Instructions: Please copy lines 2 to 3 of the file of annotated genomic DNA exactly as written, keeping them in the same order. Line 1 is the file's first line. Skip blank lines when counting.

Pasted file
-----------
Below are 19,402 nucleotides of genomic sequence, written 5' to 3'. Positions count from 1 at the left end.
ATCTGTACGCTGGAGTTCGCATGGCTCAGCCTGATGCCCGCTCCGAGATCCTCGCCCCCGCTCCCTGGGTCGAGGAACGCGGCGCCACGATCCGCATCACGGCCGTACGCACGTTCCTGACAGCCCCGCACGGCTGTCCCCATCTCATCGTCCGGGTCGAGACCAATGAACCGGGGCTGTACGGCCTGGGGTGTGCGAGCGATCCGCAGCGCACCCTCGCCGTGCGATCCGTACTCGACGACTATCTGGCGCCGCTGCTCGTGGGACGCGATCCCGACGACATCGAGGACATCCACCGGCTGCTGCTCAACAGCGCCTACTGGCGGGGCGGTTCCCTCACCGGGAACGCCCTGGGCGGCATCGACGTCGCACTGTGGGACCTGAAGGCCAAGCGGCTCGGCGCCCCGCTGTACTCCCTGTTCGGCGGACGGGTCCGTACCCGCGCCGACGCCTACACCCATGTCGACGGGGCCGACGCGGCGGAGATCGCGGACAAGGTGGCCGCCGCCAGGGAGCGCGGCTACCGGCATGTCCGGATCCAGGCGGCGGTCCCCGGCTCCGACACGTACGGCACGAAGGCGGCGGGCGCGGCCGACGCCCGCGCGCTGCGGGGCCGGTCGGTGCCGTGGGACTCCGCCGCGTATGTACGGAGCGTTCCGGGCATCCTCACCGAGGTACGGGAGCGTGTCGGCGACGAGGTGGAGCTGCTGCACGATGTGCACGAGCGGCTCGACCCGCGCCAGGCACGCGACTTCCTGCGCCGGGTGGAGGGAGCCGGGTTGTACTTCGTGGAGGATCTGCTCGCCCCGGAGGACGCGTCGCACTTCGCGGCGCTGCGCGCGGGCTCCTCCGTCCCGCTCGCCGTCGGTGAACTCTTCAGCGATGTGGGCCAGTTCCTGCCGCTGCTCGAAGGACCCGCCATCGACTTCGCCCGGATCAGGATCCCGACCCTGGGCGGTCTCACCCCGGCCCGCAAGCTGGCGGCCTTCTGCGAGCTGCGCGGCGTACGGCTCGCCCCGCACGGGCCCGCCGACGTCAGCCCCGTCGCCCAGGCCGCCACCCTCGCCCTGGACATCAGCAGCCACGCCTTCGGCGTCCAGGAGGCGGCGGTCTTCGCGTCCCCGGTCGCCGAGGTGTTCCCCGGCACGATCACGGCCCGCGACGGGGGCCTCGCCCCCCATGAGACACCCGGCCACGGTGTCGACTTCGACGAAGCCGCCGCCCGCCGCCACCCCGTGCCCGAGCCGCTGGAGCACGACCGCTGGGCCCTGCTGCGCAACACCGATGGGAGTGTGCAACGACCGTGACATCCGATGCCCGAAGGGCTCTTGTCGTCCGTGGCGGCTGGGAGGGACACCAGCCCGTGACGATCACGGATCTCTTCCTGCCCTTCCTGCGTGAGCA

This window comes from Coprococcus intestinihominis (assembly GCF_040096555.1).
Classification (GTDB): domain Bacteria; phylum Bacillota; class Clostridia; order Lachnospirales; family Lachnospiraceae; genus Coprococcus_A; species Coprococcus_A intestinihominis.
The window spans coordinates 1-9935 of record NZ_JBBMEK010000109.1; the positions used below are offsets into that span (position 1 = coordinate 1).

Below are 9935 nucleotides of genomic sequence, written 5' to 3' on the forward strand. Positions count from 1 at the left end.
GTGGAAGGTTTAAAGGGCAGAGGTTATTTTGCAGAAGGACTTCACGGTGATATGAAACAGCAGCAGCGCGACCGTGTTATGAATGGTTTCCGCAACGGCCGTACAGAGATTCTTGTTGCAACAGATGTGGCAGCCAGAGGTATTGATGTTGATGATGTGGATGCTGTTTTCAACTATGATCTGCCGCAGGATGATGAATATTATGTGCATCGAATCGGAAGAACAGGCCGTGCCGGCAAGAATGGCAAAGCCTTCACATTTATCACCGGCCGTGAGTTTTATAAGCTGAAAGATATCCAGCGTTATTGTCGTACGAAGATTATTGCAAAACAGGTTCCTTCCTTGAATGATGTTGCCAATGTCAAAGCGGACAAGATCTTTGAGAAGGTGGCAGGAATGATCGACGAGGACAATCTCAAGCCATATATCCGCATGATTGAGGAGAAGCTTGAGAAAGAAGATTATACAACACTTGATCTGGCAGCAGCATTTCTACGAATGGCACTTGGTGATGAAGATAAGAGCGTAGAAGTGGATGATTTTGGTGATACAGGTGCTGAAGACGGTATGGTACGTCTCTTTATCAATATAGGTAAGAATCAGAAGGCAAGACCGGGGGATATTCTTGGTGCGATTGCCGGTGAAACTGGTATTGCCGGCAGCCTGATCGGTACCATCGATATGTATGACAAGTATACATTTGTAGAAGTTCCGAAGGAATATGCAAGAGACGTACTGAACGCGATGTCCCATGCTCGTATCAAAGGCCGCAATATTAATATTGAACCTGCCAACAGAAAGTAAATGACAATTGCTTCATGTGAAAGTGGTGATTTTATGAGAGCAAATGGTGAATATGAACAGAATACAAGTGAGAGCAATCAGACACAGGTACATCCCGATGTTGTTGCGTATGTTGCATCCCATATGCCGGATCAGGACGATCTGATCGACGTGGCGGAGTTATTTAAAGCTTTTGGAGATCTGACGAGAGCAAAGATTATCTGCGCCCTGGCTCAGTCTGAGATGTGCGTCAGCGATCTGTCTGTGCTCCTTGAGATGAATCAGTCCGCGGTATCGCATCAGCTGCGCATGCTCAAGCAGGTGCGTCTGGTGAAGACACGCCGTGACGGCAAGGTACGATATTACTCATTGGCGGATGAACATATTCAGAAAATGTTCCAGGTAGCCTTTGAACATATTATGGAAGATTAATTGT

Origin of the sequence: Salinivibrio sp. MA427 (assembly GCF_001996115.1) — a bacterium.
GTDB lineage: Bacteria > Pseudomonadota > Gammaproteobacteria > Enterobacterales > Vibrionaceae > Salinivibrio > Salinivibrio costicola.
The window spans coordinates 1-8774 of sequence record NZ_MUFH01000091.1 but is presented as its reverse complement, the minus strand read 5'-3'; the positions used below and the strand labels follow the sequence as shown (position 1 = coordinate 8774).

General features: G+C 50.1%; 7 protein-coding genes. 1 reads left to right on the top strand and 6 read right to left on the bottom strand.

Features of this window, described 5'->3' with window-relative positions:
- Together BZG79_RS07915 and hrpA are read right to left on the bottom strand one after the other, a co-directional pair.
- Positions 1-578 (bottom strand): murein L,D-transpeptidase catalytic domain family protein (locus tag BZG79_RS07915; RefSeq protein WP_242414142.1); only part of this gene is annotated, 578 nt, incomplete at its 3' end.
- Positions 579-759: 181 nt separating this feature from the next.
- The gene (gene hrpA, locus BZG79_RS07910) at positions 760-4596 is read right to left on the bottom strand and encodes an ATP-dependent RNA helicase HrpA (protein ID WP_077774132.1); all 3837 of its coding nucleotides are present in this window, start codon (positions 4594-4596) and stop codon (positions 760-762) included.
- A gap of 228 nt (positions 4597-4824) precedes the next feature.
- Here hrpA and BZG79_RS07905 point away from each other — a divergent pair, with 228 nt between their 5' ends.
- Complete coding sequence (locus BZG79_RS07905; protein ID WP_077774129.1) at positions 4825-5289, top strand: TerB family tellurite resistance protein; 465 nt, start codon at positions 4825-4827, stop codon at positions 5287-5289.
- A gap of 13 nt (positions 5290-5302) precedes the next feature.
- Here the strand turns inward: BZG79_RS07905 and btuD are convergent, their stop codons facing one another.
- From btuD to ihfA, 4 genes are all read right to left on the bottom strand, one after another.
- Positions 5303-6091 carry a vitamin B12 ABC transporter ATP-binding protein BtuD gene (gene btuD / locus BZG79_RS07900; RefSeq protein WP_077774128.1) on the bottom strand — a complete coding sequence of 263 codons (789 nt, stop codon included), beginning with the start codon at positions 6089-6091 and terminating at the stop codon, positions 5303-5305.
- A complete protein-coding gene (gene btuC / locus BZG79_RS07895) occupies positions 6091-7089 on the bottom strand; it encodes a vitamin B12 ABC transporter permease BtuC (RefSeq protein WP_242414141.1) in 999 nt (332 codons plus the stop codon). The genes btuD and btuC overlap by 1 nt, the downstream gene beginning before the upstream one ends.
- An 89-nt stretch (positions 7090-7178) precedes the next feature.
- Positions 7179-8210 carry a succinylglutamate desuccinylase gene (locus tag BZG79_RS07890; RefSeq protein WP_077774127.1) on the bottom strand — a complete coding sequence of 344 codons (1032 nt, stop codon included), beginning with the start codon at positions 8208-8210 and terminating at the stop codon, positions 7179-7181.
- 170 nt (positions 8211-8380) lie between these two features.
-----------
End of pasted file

ATCTGTACGCTGGAGTTCGCATGGCTCAGCCTGATGCCCGCTCCGAGATCCTCGCCCCCGCTCCCTGGGTCGAGGAACGCGGCGCCACGATCCGCATCACGGCCGTACGCACGTTCCTGACAGCCCCGCACGGCTGTCCCCATCTCATCGTCCGGGTCGAGACCAATGAACCGGGGCTGTACGGCCTGGGGTGTGCGAGCGATCCGCAGCGCACCCTCGCCGTGCGATCCGTACTCGACGACTATCTGGCGCCGCTGCTCGTGGGACGCGATCCCGACGACATCGAGGACATCCACCGGCTGCTGCTCAACAGCGCCTACTGGCGGGGCGGTTCCCTCACCGGGAACGCCCTGGGCGGCATCGACGTCGCACTGTGGGACCTGAAGGCCAAGCGGCTCGGCGCCCCGCTGTACTCCCTGTTCGGCGGACGGGTCCGTACCCGCGCCGACGCCTACACCCATGTCGACGGGGCCGACGCGGCGGAGATCGCGGACAAGGTGGCCGCCGCCAGGGAGCGCGGCTACCGGCATGTCCGGATCCAGGCGGCGGTCCCCGGCTCCGACACGTACGGCACGAAGGCGGCGGGCGCGGCCGACGCCCGCGCGCTGCGGGGCCGGTCGGTGCCGTGGGACTCCGCCGCGTATGTACGGAGCGTTCCGGGCATCCTCACCGAGGTACGGGAGCGTGTCGGCGACGAGGTGGAGCTGCTGCACGATGTGCACGAGCGGCTCGACCCGCGCCAGGCACGCGACTTCCTGCGCCGGGTGGAGGGAGCCGGGTTGTACTTCGTGGAGGATCTGCTCGCCCCGGAGGACGCGTCGCACTTCGCGGCGCTGCGCGCGGGCTCCTCCGTCCCGCTCGCCGTCGGTGAACTCTTCAGCGATGTGGGCCAGTTCCTGCCGCTGCTCGAAGGACCCGCCATCGACTTCGCCCGGATCAGGATCCCGACCCTGGGCGGTCTCACCCCGGCCCGCAAGCTGGCGGCCTTCTGCGAGCTGCGCGGCGTACGGCTCGCCCCGCACGGGCCCGCCGACGTCAGCCCCGTCGCCCAGGCCGCCACCCTCGCCCTGGACATCAGCAGCCACGCCTTCGGCGTCCAGGAGGCGGCGGTCTTCGCGTCCCCGGTCGCCGAGGTGTTCCCCGGCACGATCACGGCCCGCGACGGGGGCCTCGCCCCCCATGAGACACCCGGCCACGGTGTCGACTTCGACGAAGCCGCCGCCCGCCGCCACCCCGTGCCCGAGCCGCTGGAGCACGACCGCTGGGCCCTGCTGCGCAACACCGATGGGAGTGTGCAACGACCGTGACATCCGATGCCCGAAGGGCTCTTGTCGTCCGTGGCGGCTGGGAGGGACACCAGCCCGTGACGATCACGGATCTCTTCCTGCCCTTCCTGCGTGAGCA

This window comes from Coprococcus intestinihominis (assembly GCF_040096555.1).